- Students create a dance for a character in the story. (How would the character move at this time in the story?)
- Students create a dance that shows the sequence of a scene, chapter of story. For this, there will be a beginning, middle and end to their dance.
Enjoy the variety of ways drama and movement can enhance your students’ appreciation for and understanding of the stories you read and learn.
Music is a powerful tool for so many things. It can be something we use in our schools to help motivate our students as well as set the tone for our classroom.
Listening to music is a great way to bring music into your day, but what I find from other teachers is that they don’t know where to start when it comes to picking out just the right music. Depending on what you do and teach will affect what type of music you wish to use.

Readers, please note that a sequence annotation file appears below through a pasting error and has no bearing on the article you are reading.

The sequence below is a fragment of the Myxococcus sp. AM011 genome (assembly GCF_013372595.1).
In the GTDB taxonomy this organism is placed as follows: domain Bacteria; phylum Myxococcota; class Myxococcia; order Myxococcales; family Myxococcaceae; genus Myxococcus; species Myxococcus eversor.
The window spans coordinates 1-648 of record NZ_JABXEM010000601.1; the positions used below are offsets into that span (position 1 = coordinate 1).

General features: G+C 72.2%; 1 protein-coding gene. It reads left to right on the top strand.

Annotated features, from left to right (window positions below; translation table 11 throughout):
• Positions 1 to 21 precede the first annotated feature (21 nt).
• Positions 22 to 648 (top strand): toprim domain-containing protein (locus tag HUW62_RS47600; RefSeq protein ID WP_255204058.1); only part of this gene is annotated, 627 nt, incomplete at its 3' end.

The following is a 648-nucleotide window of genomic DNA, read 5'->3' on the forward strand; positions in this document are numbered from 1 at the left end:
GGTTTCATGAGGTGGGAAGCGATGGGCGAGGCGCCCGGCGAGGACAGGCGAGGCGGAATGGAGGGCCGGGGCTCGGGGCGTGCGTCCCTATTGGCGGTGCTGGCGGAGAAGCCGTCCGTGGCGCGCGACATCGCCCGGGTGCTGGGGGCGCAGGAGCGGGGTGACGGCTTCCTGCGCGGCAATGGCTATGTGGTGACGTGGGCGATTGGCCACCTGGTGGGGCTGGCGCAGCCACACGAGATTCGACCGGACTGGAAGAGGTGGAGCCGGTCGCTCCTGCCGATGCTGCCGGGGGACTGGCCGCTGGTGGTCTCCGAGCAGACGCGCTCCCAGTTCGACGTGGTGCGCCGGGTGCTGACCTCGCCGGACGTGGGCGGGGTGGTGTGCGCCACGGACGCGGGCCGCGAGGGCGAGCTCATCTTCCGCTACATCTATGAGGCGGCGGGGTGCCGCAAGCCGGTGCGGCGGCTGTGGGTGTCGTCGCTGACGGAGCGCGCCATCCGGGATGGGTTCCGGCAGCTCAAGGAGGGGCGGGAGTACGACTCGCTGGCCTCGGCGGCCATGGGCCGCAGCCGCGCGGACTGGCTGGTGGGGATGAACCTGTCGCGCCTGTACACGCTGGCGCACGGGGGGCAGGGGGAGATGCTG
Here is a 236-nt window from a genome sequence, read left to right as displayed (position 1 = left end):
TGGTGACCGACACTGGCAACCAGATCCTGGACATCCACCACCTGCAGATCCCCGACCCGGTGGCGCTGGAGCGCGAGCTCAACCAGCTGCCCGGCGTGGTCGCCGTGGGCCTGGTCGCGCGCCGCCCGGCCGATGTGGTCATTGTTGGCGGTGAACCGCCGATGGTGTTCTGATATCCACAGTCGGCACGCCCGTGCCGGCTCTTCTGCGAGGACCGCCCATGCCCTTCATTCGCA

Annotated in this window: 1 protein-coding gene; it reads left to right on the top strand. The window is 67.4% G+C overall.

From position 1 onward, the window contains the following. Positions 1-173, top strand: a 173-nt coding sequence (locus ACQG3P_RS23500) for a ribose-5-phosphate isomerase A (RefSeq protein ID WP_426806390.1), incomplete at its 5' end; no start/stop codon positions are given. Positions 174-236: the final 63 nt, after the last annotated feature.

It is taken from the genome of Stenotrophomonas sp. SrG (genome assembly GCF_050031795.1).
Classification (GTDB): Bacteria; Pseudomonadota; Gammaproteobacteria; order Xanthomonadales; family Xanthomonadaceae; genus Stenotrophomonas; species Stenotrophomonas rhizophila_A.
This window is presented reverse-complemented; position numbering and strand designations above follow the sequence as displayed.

Let’s focus on reading. Some people love reading to music, others do not. You may want to test the waters in your classroom to see what your students prefer or ask them their opinion on the matter.
Of course you need to consider what type of reading your students may be doing. If they are free reading for enjoyment, they may welcome music more readily than if they are reading a selection on which they will be tested. Others may need some music in the background to help them focus in a testing situation.
Here are some options of music and sound you can consider when choosing to play music while reading.
1. Instrumental Music – If you choose music, the best type to consider is instrumental, or music without lyrics. The words that make up lyrics can get in the way as your mind will wander between the words you read and the words you hear.
There is a multitude of instrumental music you can use from classical pieces to popular songs. Don’t assume just any instrumental piece will do, though. You must consider the tempo (speed) and dynamics (volume) of the piece. Usually, a slower, peaceful piece will suit a quiet reader’s needs more so than something more intense, loud or fast. So, stay away from rocking guitar solos and intense Beethoven symphonies. You may search your own music collection or a variety of playlists online for titles that are collected to soothe, relax and create a peaceful atmosphere.